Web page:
Sunday, September 24, 2006
I've been a professional music critic for 12 years now. It's a lot of fun, especially when you get to review a bad record -- after all there's only so many ways you can say "This is good," but there's no limit to the ways you tear crappy artists a new one.
Here's one of my favorite reviews of one of my least favorite records by one of my least favorite bands:
Even though this is Alabama’s 500th album, it has a youthful air about it. And it’s not just the presence of bubble gummers In the Sink. . .er, ‘N Sync. . .on “God Must Have Spent a Little More Time on You” (which should probably be called “Alabama Should Spend a Little More Time Picking Their Singing Partners.”) Listen to this line from the title tune: “Oh, the Twentieth Century wasn’t all that bad / It was a time like no one has ever had . . ./ We sent a man into the sky / When he walked on the moon we were so glad.” Now you can’t get much more youthful that that; sounds like a first-grader wrote it.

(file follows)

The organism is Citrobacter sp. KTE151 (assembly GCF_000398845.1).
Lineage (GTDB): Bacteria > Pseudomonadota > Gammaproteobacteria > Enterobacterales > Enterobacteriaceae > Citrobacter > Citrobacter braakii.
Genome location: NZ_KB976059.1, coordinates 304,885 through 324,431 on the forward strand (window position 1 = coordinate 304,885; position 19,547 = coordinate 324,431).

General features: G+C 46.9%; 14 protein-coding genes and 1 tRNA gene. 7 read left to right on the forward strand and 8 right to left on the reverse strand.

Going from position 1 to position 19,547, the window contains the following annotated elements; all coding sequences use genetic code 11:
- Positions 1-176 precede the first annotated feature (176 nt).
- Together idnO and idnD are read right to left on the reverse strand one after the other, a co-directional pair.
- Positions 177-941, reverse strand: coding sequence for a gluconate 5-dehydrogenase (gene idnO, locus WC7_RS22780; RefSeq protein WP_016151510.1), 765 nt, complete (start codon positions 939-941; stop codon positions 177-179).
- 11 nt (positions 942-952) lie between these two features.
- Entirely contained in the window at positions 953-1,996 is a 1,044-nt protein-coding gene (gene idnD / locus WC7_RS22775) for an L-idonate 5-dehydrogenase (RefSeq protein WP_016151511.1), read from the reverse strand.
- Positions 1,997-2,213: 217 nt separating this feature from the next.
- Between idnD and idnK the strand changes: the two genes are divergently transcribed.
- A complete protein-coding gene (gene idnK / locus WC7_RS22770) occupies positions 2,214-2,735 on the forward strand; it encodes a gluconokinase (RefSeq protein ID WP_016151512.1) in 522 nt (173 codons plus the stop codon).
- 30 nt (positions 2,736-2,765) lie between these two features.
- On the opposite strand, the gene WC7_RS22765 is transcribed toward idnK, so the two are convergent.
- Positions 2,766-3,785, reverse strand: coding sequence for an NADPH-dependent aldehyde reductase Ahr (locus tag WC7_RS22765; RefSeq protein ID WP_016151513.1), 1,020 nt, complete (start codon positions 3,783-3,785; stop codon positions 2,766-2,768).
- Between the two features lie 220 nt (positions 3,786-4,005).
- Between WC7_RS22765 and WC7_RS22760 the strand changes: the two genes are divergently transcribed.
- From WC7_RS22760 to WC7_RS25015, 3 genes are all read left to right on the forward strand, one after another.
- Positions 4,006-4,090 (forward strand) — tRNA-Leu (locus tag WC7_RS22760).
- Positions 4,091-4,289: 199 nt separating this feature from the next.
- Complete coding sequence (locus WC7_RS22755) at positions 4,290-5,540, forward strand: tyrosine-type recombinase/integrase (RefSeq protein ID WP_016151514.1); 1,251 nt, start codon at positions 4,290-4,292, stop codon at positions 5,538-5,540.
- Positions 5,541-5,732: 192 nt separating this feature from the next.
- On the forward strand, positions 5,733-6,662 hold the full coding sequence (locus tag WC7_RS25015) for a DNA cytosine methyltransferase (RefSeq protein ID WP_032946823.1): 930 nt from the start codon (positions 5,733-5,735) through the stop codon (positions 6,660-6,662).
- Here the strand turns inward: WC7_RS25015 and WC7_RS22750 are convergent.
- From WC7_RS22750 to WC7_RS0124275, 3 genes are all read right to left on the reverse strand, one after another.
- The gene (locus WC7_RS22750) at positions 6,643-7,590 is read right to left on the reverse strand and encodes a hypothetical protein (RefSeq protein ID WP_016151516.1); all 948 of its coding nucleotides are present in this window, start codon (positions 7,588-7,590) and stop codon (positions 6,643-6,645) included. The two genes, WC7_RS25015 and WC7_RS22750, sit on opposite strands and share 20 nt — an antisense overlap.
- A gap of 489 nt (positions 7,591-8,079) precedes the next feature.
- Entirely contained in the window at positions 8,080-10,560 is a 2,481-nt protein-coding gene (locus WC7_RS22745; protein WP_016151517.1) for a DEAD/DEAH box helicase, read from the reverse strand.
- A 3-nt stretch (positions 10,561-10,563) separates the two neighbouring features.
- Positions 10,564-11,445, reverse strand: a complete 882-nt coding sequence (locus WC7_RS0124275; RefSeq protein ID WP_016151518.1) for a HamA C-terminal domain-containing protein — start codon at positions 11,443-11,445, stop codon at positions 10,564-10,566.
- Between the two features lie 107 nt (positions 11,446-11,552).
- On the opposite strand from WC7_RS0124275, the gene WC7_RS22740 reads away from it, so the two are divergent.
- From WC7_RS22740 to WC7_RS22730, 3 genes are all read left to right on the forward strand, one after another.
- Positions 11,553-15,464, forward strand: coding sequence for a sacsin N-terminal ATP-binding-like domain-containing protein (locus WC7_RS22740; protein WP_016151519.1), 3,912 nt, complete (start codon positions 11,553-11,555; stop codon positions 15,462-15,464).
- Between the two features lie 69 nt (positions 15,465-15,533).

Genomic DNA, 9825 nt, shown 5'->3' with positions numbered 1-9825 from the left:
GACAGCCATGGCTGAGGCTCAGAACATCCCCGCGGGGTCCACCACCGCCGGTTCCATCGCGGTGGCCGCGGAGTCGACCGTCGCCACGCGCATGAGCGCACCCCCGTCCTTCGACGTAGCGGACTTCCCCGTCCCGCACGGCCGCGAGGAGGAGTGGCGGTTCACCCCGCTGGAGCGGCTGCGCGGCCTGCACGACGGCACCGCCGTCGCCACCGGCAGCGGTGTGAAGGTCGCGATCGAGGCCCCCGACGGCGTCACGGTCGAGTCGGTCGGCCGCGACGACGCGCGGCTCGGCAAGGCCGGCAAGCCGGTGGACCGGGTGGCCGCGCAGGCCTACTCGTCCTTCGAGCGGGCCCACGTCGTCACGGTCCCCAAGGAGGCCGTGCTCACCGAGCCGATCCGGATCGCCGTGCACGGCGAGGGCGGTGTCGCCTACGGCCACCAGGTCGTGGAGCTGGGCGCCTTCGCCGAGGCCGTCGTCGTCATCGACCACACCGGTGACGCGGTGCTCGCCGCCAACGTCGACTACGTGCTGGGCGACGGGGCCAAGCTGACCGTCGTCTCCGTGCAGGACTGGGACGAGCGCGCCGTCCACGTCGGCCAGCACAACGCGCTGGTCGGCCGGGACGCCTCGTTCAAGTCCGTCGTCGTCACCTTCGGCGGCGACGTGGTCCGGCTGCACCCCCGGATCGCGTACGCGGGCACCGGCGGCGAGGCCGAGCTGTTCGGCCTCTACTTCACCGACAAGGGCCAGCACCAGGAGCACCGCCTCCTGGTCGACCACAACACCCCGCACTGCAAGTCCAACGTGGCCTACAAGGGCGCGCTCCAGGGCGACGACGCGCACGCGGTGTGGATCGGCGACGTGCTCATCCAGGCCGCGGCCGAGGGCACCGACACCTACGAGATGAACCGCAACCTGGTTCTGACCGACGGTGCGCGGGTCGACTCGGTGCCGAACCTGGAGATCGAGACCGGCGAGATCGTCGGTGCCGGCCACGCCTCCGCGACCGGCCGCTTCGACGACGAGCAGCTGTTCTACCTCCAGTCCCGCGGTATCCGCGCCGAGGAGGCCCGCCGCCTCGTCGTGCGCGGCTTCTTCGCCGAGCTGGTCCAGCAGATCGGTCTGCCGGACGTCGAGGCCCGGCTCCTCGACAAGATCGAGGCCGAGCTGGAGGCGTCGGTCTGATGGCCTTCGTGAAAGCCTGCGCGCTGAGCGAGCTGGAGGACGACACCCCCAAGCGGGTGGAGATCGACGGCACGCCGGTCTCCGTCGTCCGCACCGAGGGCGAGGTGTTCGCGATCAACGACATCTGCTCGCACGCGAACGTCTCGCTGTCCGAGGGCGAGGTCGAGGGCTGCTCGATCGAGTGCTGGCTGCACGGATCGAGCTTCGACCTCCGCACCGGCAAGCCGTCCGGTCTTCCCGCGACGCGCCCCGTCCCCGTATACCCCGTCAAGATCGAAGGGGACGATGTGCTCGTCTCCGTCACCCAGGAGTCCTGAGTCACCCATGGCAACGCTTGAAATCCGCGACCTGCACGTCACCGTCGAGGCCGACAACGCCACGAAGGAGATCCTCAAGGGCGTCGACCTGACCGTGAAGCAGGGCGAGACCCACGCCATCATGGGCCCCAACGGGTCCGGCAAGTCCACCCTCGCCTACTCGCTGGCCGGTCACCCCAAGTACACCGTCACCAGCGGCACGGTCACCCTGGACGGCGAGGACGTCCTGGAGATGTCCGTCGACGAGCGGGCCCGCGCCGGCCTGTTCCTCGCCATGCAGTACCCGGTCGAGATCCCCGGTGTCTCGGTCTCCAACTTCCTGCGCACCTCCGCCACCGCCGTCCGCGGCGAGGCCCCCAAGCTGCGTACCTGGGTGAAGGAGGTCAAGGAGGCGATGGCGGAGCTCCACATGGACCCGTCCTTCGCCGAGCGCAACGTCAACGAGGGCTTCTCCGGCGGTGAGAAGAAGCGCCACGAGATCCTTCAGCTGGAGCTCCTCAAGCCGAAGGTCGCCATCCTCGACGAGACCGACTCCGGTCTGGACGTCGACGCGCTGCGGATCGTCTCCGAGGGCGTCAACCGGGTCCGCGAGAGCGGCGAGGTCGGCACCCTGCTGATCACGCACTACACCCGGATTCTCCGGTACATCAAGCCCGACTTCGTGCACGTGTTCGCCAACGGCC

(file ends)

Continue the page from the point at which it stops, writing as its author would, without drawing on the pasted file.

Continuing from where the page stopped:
Maybe Alabama is in their second childhood. Like many an Alzheimer’s victim, they tend to repeat themselves a lot. (“Life’s Too Short to Love This Fast” finds the Bama boys still in a hurry but not knowing why; 9 of the 12 songs here are about romantic love, 7 of them could easily be retitled “Gosh, I Love You.”) They tend to ramble semi-coherently about the past (“Twentieth Century”) and they sometimes think old things are new (on “I’m in That Kind of Mood” a connection between dancing and sex is discovered!). In advanced stages of senile dementia people often develop unreasonable sentimental attachments to inanimate objects, like Alabama for azure ink on “Write it Down in Blue”.
We probably should have seen this coming years ago. (Can anybody really tell any difference between “High Cotton”, “Song of the South”, “Down Home” and “Born Country”?) But research goes on, and someday we will have a cure for Alabama if not for Alzheimer’s. Call it the 21st century.